Parisian elegance and New York bravado intertwine at Subi Continental, an all-day bistro for Subiaco locals to call home.
An all-day venue with the feel of a village meeting spot was the brief for Subi Continental. It’s a concise vision with broad appeal that hospitality veteran Miles Hull hopes will revive the community spirit of the defunct pavilion markets.
“The markets used to be the heart of Subiaco,” says Hull. Today, the space is home to Hull’s latest endeavour: a 300-seat multifaceted venue that takes “inspiration from European all-day bistros but with modern sensibility.”
The menu features the best of both French and American bistro classics. Take, for example, steak frites with béarnaise or a lobster mac and cheese with a bisque béchamel. Counter-bar diners can enjoy house Gildas or a classic cheeseburger, while delicate madeleines are baked to order.
Equally as impressive as the food, the space marries hallmarks of bistro dining rooms, such as plush banquette seating, with a uniquely Western Australian feel. The result is a behemoth venue that’s bright, light and ultimately inviting.
We spoke to Hull about melding influences from around the globe, the uniqueness of Perth’s alfresco dining scene and sentimentality of the old Subiaco Markets site.
What was the vision behind Subi Continental?
I really wanted to do a bistro but in a very Australian, contemporary sense. The markets used to be a bit of the heart of Subiaco, but they were left abandoned for a long time. I could see the space as a classic village meeting spot, a tavern meets bistro, very much of European descent. It takes inspiration from European all-day bistros but with a modern sensibility. We’ve got a really lovely alfresco area, a classic banquette dining area and a private dining room. But being a tavern, you can come in any time and have a drink, have a glass of wine or a bite to eat.
The space itself is visually impressive – special mentions go to the sandstone-fronted bar. Where did you find inspiration for the look?
There were a couple of places in New York that I really loved, that were sort of that village meeting spot. In Australia, places like Cumulus Inc. in Melbourne, which is a brilliant modern Australian bistro that you can go to morning, noon or night and have a coffee, a glass of wine or a full meal. You can visit for a business meeting or with friends, and it just transforms really well. I wanted to ensure the venue represented Western Australia: we have a very outdoors mindset I think in Perth. We have plenty of sunshine and I think that really helps define a lighter and brighter style of dining over here, where we don’t need to be so moody or internal or underground, if you like.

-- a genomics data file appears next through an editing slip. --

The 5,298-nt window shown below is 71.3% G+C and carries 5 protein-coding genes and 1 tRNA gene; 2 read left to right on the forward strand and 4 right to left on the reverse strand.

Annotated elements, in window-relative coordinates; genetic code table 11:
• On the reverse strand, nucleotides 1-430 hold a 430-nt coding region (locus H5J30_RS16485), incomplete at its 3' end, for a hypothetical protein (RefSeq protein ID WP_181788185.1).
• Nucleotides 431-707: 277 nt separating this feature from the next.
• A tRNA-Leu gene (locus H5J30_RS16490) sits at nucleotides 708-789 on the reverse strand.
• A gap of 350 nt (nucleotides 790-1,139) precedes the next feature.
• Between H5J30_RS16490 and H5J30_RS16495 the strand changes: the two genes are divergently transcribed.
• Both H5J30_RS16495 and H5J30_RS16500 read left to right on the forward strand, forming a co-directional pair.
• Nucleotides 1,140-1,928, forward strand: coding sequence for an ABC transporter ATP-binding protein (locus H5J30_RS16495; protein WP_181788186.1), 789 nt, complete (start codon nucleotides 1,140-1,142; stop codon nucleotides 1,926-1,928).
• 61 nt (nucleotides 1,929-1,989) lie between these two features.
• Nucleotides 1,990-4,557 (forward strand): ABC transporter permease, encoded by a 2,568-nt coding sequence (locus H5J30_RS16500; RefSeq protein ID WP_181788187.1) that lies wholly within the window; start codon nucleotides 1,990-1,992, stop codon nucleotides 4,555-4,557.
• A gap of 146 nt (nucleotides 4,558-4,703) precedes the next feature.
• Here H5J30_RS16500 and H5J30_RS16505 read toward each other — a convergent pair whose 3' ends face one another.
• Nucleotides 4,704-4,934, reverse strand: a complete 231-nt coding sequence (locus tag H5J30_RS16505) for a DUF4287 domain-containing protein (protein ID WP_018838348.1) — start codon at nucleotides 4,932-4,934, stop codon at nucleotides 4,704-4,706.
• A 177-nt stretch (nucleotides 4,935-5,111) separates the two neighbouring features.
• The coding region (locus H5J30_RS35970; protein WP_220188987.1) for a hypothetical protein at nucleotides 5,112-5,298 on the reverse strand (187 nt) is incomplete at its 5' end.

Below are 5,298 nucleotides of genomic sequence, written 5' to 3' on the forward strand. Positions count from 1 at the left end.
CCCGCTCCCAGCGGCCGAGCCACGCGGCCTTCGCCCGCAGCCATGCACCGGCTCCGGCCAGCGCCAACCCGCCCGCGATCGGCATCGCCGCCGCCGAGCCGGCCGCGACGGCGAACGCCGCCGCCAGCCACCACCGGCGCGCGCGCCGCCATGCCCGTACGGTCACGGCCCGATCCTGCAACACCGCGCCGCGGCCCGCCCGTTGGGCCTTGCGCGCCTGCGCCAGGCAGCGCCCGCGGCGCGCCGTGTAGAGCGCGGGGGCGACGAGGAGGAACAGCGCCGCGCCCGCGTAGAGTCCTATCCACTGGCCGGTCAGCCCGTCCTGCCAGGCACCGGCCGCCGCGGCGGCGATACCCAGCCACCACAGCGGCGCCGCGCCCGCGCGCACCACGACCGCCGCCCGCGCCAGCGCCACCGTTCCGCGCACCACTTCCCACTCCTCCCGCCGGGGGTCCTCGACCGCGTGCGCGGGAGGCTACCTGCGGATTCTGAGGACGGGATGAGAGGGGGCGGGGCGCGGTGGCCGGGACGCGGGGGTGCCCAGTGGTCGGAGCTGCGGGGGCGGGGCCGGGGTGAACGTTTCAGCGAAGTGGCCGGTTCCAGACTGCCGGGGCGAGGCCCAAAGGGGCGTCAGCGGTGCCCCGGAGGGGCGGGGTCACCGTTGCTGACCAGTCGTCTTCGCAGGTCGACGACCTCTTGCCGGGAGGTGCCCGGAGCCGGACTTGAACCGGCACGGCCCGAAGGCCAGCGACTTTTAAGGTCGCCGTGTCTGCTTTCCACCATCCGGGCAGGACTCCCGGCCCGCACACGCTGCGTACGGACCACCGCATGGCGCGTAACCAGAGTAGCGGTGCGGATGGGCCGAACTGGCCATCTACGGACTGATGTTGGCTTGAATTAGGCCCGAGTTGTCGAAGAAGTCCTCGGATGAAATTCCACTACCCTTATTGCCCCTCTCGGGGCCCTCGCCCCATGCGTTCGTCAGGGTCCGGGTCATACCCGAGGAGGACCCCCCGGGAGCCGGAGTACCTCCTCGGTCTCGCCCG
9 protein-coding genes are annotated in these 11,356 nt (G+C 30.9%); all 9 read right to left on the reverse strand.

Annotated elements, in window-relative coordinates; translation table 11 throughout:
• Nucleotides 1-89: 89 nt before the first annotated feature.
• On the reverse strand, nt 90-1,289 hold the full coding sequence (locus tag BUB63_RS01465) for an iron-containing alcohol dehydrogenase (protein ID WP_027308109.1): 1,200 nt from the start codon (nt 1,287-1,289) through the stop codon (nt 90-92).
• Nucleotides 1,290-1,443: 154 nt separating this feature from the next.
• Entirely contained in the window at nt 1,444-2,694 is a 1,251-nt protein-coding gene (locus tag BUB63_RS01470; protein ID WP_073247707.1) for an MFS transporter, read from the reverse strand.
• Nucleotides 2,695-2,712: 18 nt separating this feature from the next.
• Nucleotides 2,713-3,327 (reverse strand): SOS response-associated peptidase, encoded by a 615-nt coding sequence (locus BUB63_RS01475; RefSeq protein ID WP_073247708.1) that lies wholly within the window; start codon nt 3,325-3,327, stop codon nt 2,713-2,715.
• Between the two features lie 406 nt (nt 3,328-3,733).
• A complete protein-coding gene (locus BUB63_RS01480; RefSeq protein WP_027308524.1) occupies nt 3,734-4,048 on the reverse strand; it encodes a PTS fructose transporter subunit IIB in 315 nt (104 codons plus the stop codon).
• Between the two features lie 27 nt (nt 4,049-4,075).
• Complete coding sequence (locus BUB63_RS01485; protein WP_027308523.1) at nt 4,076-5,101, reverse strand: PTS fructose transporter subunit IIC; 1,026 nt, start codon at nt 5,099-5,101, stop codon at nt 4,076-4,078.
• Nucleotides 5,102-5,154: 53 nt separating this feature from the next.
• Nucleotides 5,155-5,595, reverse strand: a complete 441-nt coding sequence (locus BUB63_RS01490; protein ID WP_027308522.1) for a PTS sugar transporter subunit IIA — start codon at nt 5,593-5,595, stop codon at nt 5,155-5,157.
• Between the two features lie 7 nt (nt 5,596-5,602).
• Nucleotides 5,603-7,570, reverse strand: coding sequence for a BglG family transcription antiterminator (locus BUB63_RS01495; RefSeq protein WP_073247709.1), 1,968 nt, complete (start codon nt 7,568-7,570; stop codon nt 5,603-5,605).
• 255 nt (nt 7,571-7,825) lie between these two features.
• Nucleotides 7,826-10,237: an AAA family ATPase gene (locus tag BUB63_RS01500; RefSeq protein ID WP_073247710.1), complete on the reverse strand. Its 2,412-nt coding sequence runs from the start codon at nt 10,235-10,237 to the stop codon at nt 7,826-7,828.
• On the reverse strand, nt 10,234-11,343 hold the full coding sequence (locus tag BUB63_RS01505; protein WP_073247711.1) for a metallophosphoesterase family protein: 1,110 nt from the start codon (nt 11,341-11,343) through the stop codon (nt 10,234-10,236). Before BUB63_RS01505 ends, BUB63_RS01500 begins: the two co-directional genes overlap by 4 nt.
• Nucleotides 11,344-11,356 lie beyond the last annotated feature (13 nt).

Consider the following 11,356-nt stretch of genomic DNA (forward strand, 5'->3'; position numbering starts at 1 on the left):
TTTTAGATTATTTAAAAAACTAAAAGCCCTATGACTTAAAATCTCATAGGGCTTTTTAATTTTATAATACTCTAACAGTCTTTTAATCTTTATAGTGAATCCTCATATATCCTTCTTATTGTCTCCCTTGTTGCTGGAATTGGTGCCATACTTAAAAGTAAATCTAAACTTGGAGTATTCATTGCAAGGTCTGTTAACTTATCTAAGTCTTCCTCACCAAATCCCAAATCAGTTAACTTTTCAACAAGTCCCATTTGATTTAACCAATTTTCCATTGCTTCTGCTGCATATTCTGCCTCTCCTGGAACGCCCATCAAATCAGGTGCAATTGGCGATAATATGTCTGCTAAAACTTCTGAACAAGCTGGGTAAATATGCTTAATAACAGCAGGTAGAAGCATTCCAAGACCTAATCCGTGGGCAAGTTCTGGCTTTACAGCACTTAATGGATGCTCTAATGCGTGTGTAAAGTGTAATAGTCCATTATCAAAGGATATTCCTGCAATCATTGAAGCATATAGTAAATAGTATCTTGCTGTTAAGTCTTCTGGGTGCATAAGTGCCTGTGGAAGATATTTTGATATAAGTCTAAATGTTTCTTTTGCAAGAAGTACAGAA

Subi Continental has joined a list of recently opened dining venues in the area that have contributed to something of a renaissance for Subiaco’s hospitality scene. Why now?
I think it was just a matter of time. Subiaco had that very strong food and drink history through the 80s and 90s, it was a real destination. A few things contributed to a decline, but it’s a prime suburb with an amazing and very established high street. It has all the makings of a great inner-city suburb, so I think it was just a matter of time.
The menu has such a range of culinary influences, how did you and the kitchen team bring that together?
It’s a modern bistro menu, taking some European classics and giving them a contemporary Australian feel. It’s a collaborative team effort. I work with a really talented team. I gave a bit of direction and framework and left it up to them to develop it. Our head chef Marcello Segalina came to us after two years working at Jetty Bar and Eats, and he’s well suited to the opportunity. He brings a very contemporary, modern outlook.
Let’s talk about the menu. What would you recommend for a starter?
The pickled mussel toast, which is served on fried bread with saffron mayo is absolutely delicious and is great to get the palate going. Or the house Gildas: it’s just a single bite, a beautiful olive, some anchovy and guindilla peppers on a skewer.
Where would you steer us with mains, then?
The confit duck is beautiful, or one of the pastas. We work with local maker Sal’s Pasta for fresh pasta. Before you even get to mains though, it’s worth adding a little seafood selection from the raw bar: everyday we have fresh oysters and a selection of seafood and you can get a plate for two. That’s something that I think is quite special.
And if I wanted to come in, but I don’t eat meat?
We’re working with some amazing lion’s mane mushrooms from The Mushroom Guys. They’re almost like abalone or a chicken breast, the texture is amazing. We marinate and grill them, and it’s something quite unique for a lot of people. Even though it is just a mushroom, it’s not like a mushroom you’ve ever tried before and it’s quite a departure from what you’d expect from a vegetarian mushroom dish.
And something sweet to finish?
Little baked-to-order madeleines with lemon curd. Beautiful and buttery, crisp on the outside and still warm because they’re baked to order. That’s a credit to the kitchen to be able to do that, and they’re a really special and classic little French number to finish on.